The army of VPN users has grown significantly in recent months. And we are not talking about those who like to bypass locks and visit prohibited sites, but about those who use VPN for safe work (yes, remote work). This is an occasion to take another look at the arsenal of available protocols and compare them in terms of security.
First, a few general provisions about VPN. VPN usage scenarios can be different, the most popular ones are:
- building a secure channel between two or more remote network segments (for example, between offices in Moscow and Nizhny Novgorod);
- connecting a remote employee to a corporate network (now almost every office employee knows about this);
- virtual change of location using VPN Providers services (requires the least body movements to configure, but all your traffic will go through someone else’s server).
To implement these scenarios, there are various types of VPN protocols – for communication, for encrypting traffic, and others. And already on the basis of a suitable protocol, you can “build” your solution. The two most famous and widely used protocols are OpenVPN and IPSec, and more recently, WireGuard has emerged, causing some controversy . There are other alternatives, already outdated, but quite capable of solving certain problems.
The advantage of a particular VPN protocol depends on a number of factors and conditions of use:
Devices – Different devices support different protocols.
Network – If certain services are not available in your location, some protocols may not work. For example, there are VPN Providers operating in China, while most of the existing providers are blocked.
Performance – Some protocols offer better performance, especially on mobile devices. Others are more convenient for use on large networks.
Threat Model – Some protocols are less secure than others, so attackers can attack them in different ways.
So, we have finished with the general part, now we turn to a detailed description and comparison of protocols.
Point-to-Point Tunneling Protocol (PPTP), one of the oldest VPN protocols still in use, was originally developed by Microsoft.
PPTP uses two connections, one for control and the other for encapsulating data. The first works using TCP, in which the server port is 1723. The second works using the GRE protocol, which is a transport protocol (that is, a replacement for TCP / UDP). This fact prevents clients behind NAT from establishing a connection to the server, since they cannot establish a point-to-point connection by default. However, because the GRE protocol that PPTP uses (namely enhanced GRE) has a Call ID header, routers running the natting can identify and match GRE traffic from a LAN client to an external server and vice versa. This enables clients behind NAT to establish a point-to-point connection and use the GRE protocol. This technology is called VPN PassTrough.It is supported by a large number of modern client networking equipment.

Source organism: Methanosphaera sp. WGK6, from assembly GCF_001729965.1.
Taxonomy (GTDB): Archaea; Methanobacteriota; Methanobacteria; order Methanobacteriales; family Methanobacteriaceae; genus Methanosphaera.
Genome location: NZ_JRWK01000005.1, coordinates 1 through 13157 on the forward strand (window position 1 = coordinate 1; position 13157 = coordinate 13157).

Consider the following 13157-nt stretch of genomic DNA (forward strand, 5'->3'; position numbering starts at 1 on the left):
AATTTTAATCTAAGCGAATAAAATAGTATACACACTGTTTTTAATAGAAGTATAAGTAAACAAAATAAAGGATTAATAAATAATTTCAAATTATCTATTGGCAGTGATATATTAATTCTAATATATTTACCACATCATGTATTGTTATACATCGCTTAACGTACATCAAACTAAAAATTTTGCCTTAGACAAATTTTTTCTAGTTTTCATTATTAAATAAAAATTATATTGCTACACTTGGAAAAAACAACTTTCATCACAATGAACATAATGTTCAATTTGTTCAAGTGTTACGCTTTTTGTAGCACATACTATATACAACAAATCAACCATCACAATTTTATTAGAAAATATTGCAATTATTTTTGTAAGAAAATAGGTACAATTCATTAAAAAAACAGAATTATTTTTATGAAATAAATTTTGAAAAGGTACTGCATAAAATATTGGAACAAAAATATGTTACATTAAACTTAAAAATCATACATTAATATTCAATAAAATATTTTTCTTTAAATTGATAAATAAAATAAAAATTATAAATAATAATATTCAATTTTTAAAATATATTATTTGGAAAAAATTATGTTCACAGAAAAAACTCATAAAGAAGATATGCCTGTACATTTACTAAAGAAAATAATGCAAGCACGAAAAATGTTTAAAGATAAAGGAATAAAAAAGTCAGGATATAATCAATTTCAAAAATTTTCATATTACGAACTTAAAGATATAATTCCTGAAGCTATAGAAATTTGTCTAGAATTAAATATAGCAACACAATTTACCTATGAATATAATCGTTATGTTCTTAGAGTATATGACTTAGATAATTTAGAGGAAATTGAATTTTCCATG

PPTP is supported natively on all versions of Windows and most other operating systems. Despite its relatively high speed, PPTP is not very reliable: after a connection break, it does not recover as quickly as, for example, OpenVPN.
PPTP is now essentially obsolete and Microsoft advises other VPN solutions. We also advise against choosing PPTP if security and privacy are important to you.
Of course, if you are just using a VPN to unblock content, PPTP does take place, but again, there are safer options to look out for.
Secure Socket Tunneling Protocol (SSTP) is a proprietary product from Microsoft. Like PPTP, SSTP is not widely used in the VPN industry, but unlike PPTP, it has not been diagnosed with major security problems.
SSTP sends traffic over SSL over TCP port 443. This makes it useful for use in limited network situations, such as if you need a VPN for China. Although SSTP is also available on Linux, RouterOS and SEIL, for the most part it is still used by Windows systems.
From a performance standpoint, SSTP is fast, stable, and secure. Unfortunately, very few VPN providers support SSTP.
SSTP can help out if other VPN protocols are blocked, but again OpenVPN is the better choice (if available).
Internet Protocol Security (IPsec) is a set of protocols for securing data transmitted over an IP network. Unlike SSL, which works at the application layer, IPsec works at the network layer and can be used natively with many operating systems, allowing it to be used without third-party applications (unlike OpenVPN).
IPsec has become a very popular protocol to be paired with L2TP or IKEv2, which we’ll talk about below.
IPsec encrypts the entire IP packet using:
- Authentication Header (AH), which digitally signs each packet;
- Encapsulating Security Protocol (ESP), which provides confidentiality, integrity, and authentication of a packet in transit.
An IPsec discussion would be incomplete without mentioning a leaked NSA presentation discussing the IPsec protocols (L2TP and IKE). It is difficult to come to a definite conclusion from the vague references in this presentation, but if the threat model to your system includes targeted surveillance by nosy foreign colleagues, this is a reason to consider other options. However, IPsec protocols are still considered secure if they are properly implemented.
We now look at how IPsec is paired with L2TP and IKEv2.
L2TP / IPsec
Layer 2 Tunneling Protocol (L2TP) was first proposed in 1999 as an upgrade to L2F (Cisco) and PPTP (Microsoft). Since L2TP itself does not provide encryption or authentication, IPsec is often used with it. L2TP paired with IPsec is supported by many operating systems, standardized in RFC 3193 .
L2TP / IPsec is considered secure and has no major known issues (much more secure than PPTP). L2TP / IPsec can use 3DES or AES encryption, although given that 3DES is currently considered a weak cipher, it is rarely used.
L2TP sometimes has problems due to its default UDP port 500, which is known to be blocked by some firewalls.